Platelayers' Shed, 2010 - Carl Fudge
About the Work
About Platelayers' Shed
is part of Dazzle
, a body of work created by Carl Fudge based on an interpretation of woodcuts by Edward Wadsworth. Wadsworth (1889-1949) was a member of the Vorticists, a British art movement (1914-15) which embraced modernism using ...Read More
is part of Dazzle
, a body of work created by Carl Fudge based on an interpretation of woodcuts by Edward Wadsworth. Wadsworth (1889-1949) was a member of the Vorticists, a British art movement (1914-15) which embraced modernism using abstracted themes of industry and the machine age. In his reworking of the image, Fudge utilizes digital technology and stresses the geometric shapes and composition through form and concentrated colors to push the abstraction into a more conceptual realm. In doing so, the artist explores the similarities between this early 20th century fascination with the industrial age and our own obsession with digital technology.
An initial base sheet of grey was created using pigmented cotton pulp in a mold allowing for a four edge deckle. Dark thalo blue linen pulp was applied using a photo-emulsion polyester-screen, then the completed piece was pressed and dried. Lastly, an embossing of a target shape with concentric rings was pressed into the surface using the hydraulic press.Courtesy of Dieu DonnéRead Less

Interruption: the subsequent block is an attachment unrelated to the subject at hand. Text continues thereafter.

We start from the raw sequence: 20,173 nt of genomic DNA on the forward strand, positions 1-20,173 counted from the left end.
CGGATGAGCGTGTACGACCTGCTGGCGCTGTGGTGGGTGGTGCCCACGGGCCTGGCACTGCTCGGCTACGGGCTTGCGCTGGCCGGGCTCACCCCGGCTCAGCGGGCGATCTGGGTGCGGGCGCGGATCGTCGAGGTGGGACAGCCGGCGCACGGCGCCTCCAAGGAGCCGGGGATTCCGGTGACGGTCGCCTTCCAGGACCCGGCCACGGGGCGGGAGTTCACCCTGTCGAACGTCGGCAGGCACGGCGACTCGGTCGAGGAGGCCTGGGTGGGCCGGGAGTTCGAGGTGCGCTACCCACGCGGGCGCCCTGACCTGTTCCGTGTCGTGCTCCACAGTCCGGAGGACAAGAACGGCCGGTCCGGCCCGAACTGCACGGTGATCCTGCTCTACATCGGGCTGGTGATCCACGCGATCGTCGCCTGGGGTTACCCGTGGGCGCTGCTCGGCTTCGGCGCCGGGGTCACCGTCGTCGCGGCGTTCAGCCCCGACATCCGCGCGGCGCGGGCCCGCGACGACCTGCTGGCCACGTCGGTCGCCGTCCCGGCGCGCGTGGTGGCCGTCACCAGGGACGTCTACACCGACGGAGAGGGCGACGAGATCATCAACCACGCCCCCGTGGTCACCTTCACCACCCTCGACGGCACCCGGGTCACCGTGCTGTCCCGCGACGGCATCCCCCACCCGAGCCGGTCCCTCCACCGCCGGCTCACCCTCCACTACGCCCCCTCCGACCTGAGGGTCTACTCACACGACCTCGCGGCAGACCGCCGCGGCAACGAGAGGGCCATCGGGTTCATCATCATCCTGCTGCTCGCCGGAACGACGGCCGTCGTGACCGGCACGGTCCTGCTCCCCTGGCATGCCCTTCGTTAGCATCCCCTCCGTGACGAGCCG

About the Artist
About Carl Fudge
Carl Fudge combines digital technology and traditional printmaking techniques to transform found images into kaleidoscopic compositions of geometric pattern and planes of color. While his ...Read More
Carl Fudge combines digital technology and traditional printmaking techniques to transform found images into kaleidoscopic compositions of geometric pattern and planes of color. While his source materials range from seventeenth-century Japanese woodcuts to Andy Warhol's "Camouflage" paintings, they are rendered entirely unrecognizable by his treatment. The resulting hypnotic abstractions of clashing and rhyming shapes reference both hard-edge painting and digital aesthetics. These frenetic compositions affectionately glance back at the bustling modernism of Piet Mondrian's Broadway Boogie Woogie
, while looking forward towards the future of digital artmaking.
Fudge's work has been included in exhibitions at the Museum of Fine Arts Boston, the Katonah Museum of Art, the Cranbrook Art Museum, the Whitney Museum, the Brooklyn Museum, the New Museum, and the Royal Academy in London, among other venues. Read Less
Platelayers' Shed, 2010
Offered in partnership with:
Silkscreened linen pulp on cotton base sheet with embossing.
Signed and dated by the artist on recto, lower right.
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